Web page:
Leela Gill’s Marketing Cheat Sheet: A 5-Step Plan for Startups

Leela Gill’s Marketing Cheat Sheet: A 5-Step Plan for Startups

Mark Raffan

If you’re looking for a plan to help get your startup from zero to millions in revenue, Leela Gill lays the groundwork for every startup marketer with her marketing cheat sheet. What does the process look like? These five steps can be a game-changer.

Step One: Audit where you currently stand

Where does your business currently stand? Are you just getting started? Have you been there from the beginning? You have to audit where you are now to properly measure your growth. Leela recommends that you do this quarterly. Startups need to constantly question if their ICP and marketing personas are on par with their customers.

Well-established companies may not understand the need to audit your ICP and personas quarterly. But for Series A/Series B companies, they may change throughout the process—especially if you’re talking with your customers like you should be. You have to have informal conversations to understand who they are and what they do every day. You can ask them fundamental questions like, “How did you discover us?” A quarterly cadence allows you to go to market in a coordinated way.

Step Two: Understand your budget + costs

When you’re marketing for a Series A/Series B company, you’re likely operating on a thin budget. That’s why it’s important to understand your costs (including cost per conversion) and how it pertains to your industry. You have to make the most of your budget. In Leela’s case, she usually allocates 40% of her budget to her team and the rest to campaigns, paid sponsorships, and influencer marketing.

You need to split your budget in a way that gets you people power and program power to execute. Leela tries to hire in-house for critical core competencies, such as subject matter experts (SME). She believes that you need someone running content in-house. They don’t have to write everything, but they need to review all content to ensure it aligns with the company’s messaging and value proposition. Start with a core team and leverage external resources with content, PR, and sometimes design.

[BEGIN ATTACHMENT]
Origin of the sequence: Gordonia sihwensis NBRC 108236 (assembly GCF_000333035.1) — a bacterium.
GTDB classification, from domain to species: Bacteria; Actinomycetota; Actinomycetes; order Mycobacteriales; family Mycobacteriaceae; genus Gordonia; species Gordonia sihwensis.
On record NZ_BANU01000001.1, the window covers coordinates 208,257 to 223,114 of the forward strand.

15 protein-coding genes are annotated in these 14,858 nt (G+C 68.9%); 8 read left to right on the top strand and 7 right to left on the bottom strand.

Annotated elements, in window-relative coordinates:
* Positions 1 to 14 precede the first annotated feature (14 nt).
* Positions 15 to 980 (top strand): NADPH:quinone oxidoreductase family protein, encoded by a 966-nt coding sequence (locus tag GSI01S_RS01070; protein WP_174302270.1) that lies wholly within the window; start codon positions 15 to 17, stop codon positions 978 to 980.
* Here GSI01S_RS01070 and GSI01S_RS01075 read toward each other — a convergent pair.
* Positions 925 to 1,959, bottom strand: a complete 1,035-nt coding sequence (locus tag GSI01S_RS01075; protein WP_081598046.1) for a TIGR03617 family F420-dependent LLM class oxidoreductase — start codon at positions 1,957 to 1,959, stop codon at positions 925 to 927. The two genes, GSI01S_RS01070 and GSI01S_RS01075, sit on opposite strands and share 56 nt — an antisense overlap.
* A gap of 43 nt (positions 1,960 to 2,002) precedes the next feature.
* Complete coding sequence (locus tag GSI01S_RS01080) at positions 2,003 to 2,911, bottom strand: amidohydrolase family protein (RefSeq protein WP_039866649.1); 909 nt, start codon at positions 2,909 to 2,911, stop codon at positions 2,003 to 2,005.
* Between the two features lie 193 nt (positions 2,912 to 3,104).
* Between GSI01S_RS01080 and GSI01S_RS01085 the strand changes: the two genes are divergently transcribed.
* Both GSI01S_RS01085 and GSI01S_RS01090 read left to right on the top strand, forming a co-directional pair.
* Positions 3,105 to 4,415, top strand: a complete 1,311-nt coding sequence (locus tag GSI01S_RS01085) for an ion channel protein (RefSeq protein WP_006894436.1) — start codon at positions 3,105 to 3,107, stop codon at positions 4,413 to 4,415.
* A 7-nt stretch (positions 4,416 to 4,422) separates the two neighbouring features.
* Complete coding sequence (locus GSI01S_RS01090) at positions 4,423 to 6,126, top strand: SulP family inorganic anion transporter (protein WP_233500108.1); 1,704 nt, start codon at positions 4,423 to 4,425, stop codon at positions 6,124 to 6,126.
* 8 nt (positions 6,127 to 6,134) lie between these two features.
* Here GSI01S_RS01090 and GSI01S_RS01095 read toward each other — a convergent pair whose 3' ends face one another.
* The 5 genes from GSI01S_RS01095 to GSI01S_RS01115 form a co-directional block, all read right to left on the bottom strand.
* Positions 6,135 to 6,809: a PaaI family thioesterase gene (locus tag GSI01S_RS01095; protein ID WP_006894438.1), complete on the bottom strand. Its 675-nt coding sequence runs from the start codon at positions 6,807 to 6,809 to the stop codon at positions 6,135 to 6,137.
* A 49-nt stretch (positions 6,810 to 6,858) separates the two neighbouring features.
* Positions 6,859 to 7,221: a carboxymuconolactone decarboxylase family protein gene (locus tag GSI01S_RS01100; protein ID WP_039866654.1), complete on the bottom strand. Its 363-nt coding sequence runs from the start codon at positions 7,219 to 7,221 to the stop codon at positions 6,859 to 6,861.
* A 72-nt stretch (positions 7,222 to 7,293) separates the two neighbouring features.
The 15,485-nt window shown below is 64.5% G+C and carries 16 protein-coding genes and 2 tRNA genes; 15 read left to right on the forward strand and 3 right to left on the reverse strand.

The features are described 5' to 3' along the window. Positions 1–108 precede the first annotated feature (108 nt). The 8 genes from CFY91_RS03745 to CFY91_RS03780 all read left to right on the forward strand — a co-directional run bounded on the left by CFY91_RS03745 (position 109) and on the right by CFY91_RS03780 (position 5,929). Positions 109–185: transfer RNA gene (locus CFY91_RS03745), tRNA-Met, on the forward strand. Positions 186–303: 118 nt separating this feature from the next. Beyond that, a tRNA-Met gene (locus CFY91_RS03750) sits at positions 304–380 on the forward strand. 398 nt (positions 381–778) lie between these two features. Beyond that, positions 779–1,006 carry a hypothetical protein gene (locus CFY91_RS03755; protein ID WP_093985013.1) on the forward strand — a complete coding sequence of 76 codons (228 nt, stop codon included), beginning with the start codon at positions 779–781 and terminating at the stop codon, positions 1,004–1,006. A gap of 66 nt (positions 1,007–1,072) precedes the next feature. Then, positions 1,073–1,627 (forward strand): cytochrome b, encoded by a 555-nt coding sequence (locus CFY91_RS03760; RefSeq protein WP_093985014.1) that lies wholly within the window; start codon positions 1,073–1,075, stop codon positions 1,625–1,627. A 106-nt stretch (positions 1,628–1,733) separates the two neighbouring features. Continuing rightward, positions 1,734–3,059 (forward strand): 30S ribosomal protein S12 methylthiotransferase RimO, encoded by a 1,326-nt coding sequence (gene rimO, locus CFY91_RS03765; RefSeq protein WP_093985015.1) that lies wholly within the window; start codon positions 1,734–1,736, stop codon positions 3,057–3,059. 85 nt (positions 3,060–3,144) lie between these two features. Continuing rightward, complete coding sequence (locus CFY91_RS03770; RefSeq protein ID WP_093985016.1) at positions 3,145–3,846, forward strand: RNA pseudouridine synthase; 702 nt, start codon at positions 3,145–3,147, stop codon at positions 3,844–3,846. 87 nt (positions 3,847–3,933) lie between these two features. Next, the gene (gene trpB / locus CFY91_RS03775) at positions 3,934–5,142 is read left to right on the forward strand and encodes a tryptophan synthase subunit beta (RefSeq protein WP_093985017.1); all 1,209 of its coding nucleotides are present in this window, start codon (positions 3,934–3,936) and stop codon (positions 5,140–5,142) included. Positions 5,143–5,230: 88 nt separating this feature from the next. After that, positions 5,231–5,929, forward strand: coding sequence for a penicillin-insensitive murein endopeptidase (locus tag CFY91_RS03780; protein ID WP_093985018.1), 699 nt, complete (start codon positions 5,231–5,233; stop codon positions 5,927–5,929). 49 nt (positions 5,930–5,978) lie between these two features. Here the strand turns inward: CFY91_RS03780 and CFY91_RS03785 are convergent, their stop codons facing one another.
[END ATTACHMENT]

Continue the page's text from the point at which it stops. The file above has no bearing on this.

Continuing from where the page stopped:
Step Three: Understand your team’s skillsets and strengths

In an early-stage company, you can’t wait a full year to review where your content, performance, budgets, and team skill sets are at. As you’re scaling, it’s important to do quarterly reviews to assess where you’re at and where you need to improve.

You can also outline every team member’s responsibilities to map out a backup for each of them. Then you can pair people together to learn from each other, so everyone is cross-trained. Then there are always two people on your team that can execute a skill. It’s also a great way to connect people to brainstorm new ideas and strategies.

We do a quick skill-gap survey when onboarding new employees. We want to make sure we can help them develop in the areas they’re weak and focus on the areas where they’re strong. So if we bring on a social media person that doesn’t know much about TikTok, we want to get them the training they need to excel in that area.

Step Four: Think about the big picture

Your C-suite likely has a projection for anticipated growth that you’re all operating on. As an early-stage marketer, you want to take those projections and break them down into actionable goals. What are your anticipated conversion rates? If you need 200 leads per week, where will they come from? Work backward to create a plan to determine both marketing qualified leads (MQLs) and sales qualified leads (SQLs). Then you track everything consistently to decide where to make changes.

When you’re an early-stage business, and you’re growing, keep it simple. You can develop a lead scoring program to help you decide what’s an MQL or SQL starting in Series B. But if you’re early stage, you can use vague definitions, i.e., “They asked for a meeting.” Focus on the fundamentals, then move toward making sure your leads meet your ICP.

Step Five: What are your exit criteria?

If you’re marketing for a Series A company, you need to focus on testing your frameworks, ICP and personas, etc., to understand what’s working. The next logical step is to help your company grow. So you must design scalable programs, get models in place to bring in leads, and get processes and cadences in place to grow your business to Series C and beyond. You must understand the strengths of the company and your process capabilities.

This is just a basic explanation of Leela’s five-step marketing cheat sheet. For more details, be sure to listen to episode #61 of the Content Callout podcast!

Mark Raffan

Mark Raffan

Mark is a serial entrepreneur and lover of marketing and influence. Mark built the #1 negotiation podcast in the world and is an expert negotiation, influence, and persuasion coach that has coached executives and their teams in some of the largest companies in the world.